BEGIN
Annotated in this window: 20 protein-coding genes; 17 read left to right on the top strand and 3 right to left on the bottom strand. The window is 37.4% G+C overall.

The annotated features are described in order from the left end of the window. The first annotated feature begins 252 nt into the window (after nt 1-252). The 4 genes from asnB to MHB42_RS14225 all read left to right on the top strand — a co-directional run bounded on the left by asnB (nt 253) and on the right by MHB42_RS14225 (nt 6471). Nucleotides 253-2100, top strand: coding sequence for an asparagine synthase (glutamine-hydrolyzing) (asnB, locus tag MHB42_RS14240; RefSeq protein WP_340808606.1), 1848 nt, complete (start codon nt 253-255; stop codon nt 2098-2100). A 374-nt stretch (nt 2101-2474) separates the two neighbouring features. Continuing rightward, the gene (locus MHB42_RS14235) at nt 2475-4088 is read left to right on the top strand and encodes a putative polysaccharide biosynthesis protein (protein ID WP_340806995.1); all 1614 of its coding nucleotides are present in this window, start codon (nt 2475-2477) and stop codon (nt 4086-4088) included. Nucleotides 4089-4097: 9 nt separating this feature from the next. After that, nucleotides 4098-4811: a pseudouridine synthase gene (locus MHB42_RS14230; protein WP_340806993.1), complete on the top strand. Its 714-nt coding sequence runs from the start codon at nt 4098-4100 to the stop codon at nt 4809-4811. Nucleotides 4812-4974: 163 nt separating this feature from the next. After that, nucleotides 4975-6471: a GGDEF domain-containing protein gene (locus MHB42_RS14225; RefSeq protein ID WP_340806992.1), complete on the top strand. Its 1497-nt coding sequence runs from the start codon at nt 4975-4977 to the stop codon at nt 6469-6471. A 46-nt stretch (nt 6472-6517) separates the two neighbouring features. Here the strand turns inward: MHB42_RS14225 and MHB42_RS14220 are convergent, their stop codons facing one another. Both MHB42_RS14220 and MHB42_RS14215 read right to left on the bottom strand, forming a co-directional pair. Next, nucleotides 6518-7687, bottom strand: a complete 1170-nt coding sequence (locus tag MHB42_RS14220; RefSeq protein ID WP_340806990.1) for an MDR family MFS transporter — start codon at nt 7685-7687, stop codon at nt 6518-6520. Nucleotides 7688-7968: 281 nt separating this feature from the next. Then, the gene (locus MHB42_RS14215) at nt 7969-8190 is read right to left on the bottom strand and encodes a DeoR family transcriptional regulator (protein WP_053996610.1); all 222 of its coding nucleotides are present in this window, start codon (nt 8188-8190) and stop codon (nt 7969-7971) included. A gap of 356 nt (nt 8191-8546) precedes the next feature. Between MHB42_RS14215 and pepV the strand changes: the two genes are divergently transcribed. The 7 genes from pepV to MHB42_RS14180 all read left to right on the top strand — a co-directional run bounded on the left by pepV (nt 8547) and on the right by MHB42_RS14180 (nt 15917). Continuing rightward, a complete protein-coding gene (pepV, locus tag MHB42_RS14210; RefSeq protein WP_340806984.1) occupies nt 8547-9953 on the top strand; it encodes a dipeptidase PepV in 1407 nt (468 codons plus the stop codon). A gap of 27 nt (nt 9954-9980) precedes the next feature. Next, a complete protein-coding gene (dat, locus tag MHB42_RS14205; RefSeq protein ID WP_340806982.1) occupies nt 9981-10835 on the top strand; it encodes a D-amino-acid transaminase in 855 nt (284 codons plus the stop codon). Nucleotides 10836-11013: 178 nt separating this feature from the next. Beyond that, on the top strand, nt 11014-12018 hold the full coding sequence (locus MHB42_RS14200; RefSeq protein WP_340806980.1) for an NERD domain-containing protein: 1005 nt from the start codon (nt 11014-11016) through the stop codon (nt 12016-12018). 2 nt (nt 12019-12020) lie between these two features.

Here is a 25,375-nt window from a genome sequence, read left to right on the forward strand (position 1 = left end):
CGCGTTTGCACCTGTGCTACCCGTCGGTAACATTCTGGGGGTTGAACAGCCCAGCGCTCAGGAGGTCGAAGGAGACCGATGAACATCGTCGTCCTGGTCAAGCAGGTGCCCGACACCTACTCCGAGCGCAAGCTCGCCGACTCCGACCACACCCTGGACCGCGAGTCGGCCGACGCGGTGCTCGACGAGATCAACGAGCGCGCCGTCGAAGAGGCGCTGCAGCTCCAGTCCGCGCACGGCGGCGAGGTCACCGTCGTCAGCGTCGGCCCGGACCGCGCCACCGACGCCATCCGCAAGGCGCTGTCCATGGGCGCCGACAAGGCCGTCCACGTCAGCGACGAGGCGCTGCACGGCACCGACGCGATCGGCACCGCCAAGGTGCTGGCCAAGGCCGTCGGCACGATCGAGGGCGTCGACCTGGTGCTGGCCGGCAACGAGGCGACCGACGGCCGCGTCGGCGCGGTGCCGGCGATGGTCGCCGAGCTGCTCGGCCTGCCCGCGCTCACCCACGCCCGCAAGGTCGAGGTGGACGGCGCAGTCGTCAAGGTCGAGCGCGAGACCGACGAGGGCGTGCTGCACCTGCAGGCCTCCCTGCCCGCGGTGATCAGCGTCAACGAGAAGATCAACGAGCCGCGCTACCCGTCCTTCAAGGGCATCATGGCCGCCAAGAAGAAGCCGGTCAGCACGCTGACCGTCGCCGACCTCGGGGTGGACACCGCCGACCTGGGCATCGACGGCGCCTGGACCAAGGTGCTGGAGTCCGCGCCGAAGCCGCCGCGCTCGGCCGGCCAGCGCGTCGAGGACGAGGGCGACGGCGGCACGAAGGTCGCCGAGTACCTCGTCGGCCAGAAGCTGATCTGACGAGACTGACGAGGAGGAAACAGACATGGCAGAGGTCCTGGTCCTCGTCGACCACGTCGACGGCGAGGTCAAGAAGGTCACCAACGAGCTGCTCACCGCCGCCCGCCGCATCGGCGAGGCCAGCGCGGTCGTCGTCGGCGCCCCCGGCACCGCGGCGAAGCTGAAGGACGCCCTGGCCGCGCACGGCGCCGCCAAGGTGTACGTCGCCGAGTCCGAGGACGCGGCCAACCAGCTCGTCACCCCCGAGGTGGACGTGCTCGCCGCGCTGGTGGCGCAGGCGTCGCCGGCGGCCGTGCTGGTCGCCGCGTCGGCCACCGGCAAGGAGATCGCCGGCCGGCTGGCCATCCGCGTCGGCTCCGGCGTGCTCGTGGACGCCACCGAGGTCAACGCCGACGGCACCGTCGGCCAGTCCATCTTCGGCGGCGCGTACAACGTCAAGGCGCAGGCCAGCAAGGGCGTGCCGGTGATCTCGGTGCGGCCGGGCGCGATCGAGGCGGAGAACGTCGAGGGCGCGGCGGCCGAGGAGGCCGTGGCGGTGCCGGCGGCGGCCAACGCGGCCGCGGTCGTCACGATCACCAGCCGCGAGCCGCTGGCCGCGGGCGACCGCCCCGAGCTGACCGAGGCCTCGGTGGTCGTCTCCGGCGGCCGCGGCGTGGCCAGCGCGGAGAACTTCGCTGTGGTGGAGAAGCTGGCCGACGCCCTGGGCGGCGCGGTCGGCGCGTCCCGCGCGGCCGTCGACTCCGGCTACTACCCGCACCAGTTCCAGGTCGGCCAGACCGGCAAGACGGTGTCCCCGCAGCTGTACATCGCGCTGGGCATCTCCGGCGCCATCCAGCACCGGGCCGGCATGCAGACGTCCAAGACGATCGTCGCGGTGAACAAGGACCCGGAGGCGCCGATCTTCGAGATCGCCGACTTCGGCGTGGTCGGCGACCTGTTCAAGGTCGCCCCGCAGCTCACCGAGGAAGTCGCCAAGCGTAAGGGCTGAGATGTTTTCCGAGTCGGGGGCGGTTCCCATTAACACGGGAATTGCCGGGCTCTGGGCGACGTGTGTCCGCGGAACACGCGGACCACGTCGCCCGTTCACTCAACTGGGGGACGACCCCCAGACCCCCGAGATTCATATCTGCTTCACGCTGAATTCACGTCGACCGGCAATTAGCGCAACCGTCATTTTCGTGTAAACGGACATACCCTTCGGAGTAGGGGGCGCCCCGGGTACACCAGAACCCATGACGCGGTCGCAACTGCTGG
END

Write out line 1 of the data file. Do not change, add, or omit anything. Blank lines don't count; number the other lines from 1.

Annotated in this window: 20 protein-coding genes; 17 read left to right on the top strand and 3 right to left on the bottom strand. The window is 37.4% G+C overall.